How to Read the Bible (Google eBook)
Master Bible scholar and teacher Marc Brettler argues that today's contemporary readers can only understand the ancient Hebrew Scripture by knowing more about the culture that produced it. And so Brettler unpacks the literary conventions, ideological assumptions, and historical conditions that inform the biblical text and demonstrates how modern critical scholarship and archaeological discoveries shed light on this fascinating and complex literature. Brettler surveys representative biblical texts from different genres to illustrate how modern scholars have taught us to "read" these texts. Using the "historical-critical method" long popular in academia, he guides us in reading the Bible as it was read in the biblical period, independent of later religious norms and interpretive traditions. Understanding the Bible this way lets us appreciate it as an interesting text that speaks in multiple voices on profound issues. This book is the first "Jewishly sensitive" introduction to the historical-critical method. Unlike other introductory texts, the Bible that this book speaks about is the Jewish one -- with the three-part TaNaKH arrangement, the sequence of books found in modern printed Hebrew editions, and the chapter and verse enumerations used in most modern Jewish versions of the Bible. In an afterword, the author discusses how the historical-critical method can help contemporary Jews relate to the Bible as a religious text in a more meaningful way.
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Does one need a book to learn how to read a sacred text? Yes, argues Jewish scholar Brettler (The Jewish Study Bible ), who claims that there is more to reading the Hebrew Bible than meets the eye ... Read full review
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Abraham Amos Ancient Israel ancient Near Eastern Assyrian Babylon Babylonian Bible’s biblical books biblical poetry biblical text Book of Amos Book of Jeremiah book’s called Canon century chap chapter Chronicles classical prophets context contrast Covenant Collection Daniel David Dead Sea Scrolls Decalogue depicts Deuteronomy divine earlier editor Egypt Esther example exile Exodus Ezekiel genre God’s Greek Hebrew Bible historical-critical method holy interpretation Isaiah Israelite Jeremiah Jerusalem Jews Job’s Joseph story Joshua JPS translation JSOTSup Judah Judean king land of Israel later Leviticus literature LORD Marduk meaning Mesopotamian Moabite Moses Moshe Greenberg myth narrative Old Testament oracles original passage period Philadelphia poetry Press Priestly Primary Reading prophecy Proverbs Psalms rabbinic refers ritual role Ruth Samuel Saul scholars Septuagint Sheffield Solomon Song of Songs sources story structure suggests Temple term tion Torah traditions typically understand Univ verse words Zechariah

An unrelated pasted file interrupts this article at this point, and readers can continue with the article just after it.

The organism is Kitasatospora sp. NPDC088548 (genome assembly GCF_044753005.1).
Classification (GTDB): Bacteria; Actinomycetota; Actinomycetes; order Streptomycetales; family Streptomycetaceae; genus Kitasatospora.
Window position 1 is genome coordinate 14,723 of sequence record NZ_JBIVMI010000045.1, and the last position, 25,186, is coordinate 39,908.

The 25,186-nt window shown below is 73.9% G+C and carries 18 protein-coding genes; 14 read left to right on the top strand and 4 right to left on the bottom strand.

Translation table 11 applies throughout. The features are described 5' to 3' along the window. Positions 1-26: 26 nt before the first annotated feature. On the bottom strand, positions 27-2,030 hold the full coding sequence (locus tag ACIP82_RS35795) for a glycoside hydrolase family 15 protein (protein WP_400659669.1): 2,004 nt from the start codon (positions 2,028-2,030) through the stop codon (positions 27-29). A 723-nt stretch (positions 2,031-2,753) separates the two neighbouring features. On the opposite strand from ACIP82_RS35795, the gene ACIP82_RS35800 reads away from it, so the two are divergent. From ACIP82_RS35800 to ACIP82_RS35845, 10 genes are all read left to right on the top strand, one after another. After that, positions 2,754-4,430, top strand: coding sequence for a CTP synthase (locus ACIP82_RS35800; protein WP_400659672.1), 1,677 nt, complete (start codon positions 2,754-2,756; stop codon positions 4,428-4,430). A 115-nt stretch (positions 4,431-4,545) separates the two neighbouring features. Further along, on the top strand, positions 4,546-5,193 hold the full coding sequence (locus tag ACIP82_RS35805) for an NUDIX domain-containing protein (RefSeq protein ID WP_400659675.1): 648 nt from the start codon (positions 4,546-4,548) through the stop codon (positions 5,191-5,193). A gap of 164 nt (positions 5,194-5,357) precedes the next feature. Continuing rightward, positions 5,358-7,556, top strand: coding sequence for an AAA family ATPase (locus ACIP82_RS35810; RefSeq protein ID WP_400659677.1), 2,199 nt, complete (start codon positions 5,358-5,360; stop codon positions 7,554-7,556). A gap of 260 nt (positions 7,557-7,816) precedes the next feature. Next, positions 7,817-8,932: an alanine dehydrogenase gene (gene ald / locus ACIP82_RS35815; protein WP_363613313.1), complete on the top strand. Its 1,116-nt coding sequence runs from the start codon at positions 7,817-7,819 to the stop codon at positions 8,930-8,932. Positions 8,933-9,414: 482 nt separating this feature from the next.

Page 7 - Not according to the covenant that I made with their fathers, in the day when I took them by the hand to lead them out of the land of Egypt; because they continued not in my covenant, and I regarded them not, saith the Lord.